Helsingin yliopisto

 

Helsingin yliopiston verkkojulkaisut

University of Helsinki, Helsinki 2006

Fumarate Hydratase and Succinate Dehydrogenase in Neoplasia

Sakari Vanharanta

Doctoral dissertation, November 2006.
University of Helsinki, Faculty of Medicine, Haartman Institute, Department of Medical Genetics.

Germline mutations in fumarate hydratase (FH) cause hereditary leiomyomatosis and renal cell cancer (HLRCC). FH is a nuclear encoded enzyme which functions in the Krebs tricarboxylic acid cycle, and homozygous mutation in FH lead to severe developmental defects. Both uterine and cutaneous leiomyomas are components of the HLRCC phenotype. Most of these tumours show loss of the wild-type allele and, also, the mutations reduce FH enzyme activity, which indicate that FH is a tumour suppressor gene. The renal cell cancers associated with HLRCC are of rare papillary type 2 histology. Other genes involved in the Krebs cycle, which are also implicated in neoplasia are 3 of the 4 subunits encoding succinate dehydrogenase (SDH); mutations in SHDB, SDHC, and SDHD predispose to paraganglioma and phaeochromocytoma.

Although uterine leiomyomas (or fibroids) are very common, the estimations of affected women ranging from 25% to 77%, not much is known about their genetic background. Cytogenetic studies have revealed that rearrangements involving chromosomes 6, 7, 12 and 14 are most commonly seen in fibroids. Deletions on the long arm of chromosome 7 have been reported to be involved in about 17 to 34 % of leiomyomas and the small commonly deleted region on 7q22 suggests that there might be an underlying tumour suppressor gene in that region.

The purpose of this study was to investigate the genetic mechanisms behind the development of tumours associated with HLRCC, both renal cell cancer and uterine fibroids. Firstly, a database search at the Finnish cancer registry was conducted in order to identify new families with early-onset RCC and to test if the family history was compatible with HLRCC. Secondly, sporadic uterine fibroids were tested for deletions on 7q in order to define the minimal deleted 7q-region, followed by mutation analysis of the candidate genes. Thirdly, oligonucleotide chips were utilised to study the global gene expression profiles of uterine fibroids in order to test whether 7q-deletions and FH mutations significantly affected fibroid biology.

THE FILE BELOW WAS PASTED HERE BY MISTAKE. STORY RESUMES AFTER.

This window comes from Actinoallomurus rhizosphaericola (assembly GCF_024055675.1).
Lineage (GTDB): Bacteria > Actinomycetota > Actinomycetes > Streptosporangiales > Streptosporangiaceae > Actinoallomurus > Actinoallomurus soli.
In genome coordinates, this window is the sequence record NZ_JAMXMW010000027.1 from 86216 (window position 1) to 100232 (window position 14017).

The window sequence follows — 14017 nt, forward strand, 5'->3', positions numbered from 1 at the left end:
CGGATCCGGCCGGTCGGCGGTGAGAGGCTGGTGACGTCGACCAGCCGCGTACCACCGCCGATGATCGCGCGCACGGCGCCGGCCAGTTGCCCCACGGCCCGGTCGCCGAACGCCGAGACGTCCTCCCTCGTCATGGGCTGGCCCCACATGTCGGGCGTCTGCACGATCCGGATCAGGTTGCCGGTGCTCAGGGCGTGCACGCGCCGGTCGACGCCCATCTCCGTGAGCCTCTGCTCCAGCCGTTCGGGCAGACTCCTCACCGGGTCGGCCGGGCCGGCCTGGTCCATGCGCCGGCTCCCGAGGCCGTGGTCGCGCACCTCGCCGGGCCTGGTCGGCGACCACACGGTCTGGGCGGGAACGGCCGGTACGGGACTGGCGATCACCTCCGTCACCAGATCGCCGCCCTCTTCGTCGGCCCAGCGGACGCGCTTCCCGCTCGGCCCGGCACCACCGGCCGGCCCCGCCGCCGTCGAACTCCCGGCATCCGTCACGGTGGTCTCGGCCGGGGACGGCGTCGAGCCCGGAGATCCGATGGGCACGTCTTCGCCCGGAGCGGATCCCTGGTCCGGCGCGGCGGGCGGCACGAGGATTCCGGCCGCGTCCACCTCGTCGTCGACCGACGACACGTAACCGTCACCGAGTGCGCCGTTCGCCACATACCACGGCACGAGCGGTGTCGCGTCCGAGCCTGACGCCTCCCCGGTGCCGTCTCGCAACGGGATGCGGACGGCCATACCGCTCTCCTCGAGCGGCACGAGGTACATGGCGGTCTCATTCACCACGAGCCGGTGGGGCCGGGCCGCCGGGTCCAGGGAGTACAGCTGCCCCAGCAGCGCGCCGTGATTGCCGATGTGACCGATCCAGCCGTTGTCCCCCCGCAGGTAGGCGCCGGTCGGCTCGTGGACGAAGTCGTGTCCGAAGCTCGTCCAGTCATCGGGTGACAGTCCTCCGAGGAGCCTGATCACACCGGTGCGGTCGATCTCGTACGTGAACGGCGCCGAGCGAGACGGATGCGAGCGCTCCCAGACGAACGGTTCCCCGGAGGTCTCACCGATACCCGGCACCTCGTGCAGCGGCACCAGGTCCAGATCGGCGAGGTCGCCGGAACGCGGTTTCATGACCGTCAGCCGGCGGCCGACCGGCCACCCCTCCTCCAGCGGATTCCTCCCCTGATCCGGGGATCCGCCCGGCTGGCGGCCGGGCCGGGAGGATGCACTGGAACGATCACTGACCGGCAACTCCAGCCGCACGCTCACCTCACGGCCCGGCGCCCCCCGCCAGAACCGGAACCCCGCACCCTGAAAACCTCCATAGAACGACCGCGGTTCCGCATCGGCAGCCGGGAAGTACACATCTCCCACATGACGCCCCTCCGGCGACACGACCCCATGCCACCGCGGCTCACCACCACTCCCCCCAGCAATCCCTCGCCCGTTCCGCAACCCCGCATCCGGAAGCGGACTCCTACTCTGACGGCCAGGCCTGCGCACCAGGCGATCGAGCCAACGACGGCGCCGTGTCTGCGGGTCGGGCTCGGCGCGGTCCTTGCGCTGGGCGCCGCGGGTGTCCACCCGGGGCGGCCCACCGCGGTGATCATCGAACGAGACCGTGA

In the screen for early-onset RCC, 214 families were identified. Subsequently, the pedigrees were constructed and clinical data obtained. One of the index cases (RCC at the age of 28) had a mother who had been diagnosed with a heart tumour, which in further investigation turned out to be a paraganglioma. This lead to an alternative hypothesis that SDH, instead of FH, could be involved. SDHA, SDHB, SDHC and SDHD were sequenced from these individuals; a germline SDHB R27X mutation was detected with loss of the wild-type allele in both tumours. These results suggest that germline mutations in the SDHB gene predispose to early-onset RCC establishing a novel form of hereditary RCC. This has immediate clinical implications in the surveillance of patients suffering from early-onset RCC and phaeochromocytoma/paraganglioma.

For the studies on sporadic uterine fibroids, a set of 166 fibroids from 51 individuals were collected. The 7q LOH mapping defined a commonly deleted region of about 3.2 mega bases in 11 of the 166 tumours. The deletion was consistent with previously reported allelotyping studies of leiomyomas and it therefore suggested the presence of a tumour suppressor gene in the deleted region. Furthermore, the high-resolution aCGH-chip analysis refined the deleted region to only 2.79Mb. When combined with previous data, the commonly deleted region was only 2.3Mb. The mutation screening of the known genes within the commonly deleted region did not reveal pathogenic mutations, however.

The expression microarray analysis revealed that FH-deficient fibroids, both sporadic and familial, had their distinct gene expression profile as they formed their own group in the unsupervised clustering. On the other hand, the presence or absence of 7q-deletions did not significantly alter the global gene expression pattern of fibroids, suggesting that these two groups do not have different biological backgrounds. Multiple differentially expressed genes were identified between FH wild-type and FH-mutant fibroids, and the most significant increase was seen in the expression of carbohydrate metabolism-related and hypoxia inducible factor (HIF) target genes.

The title page of the publication

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Last updated 12.10.2006

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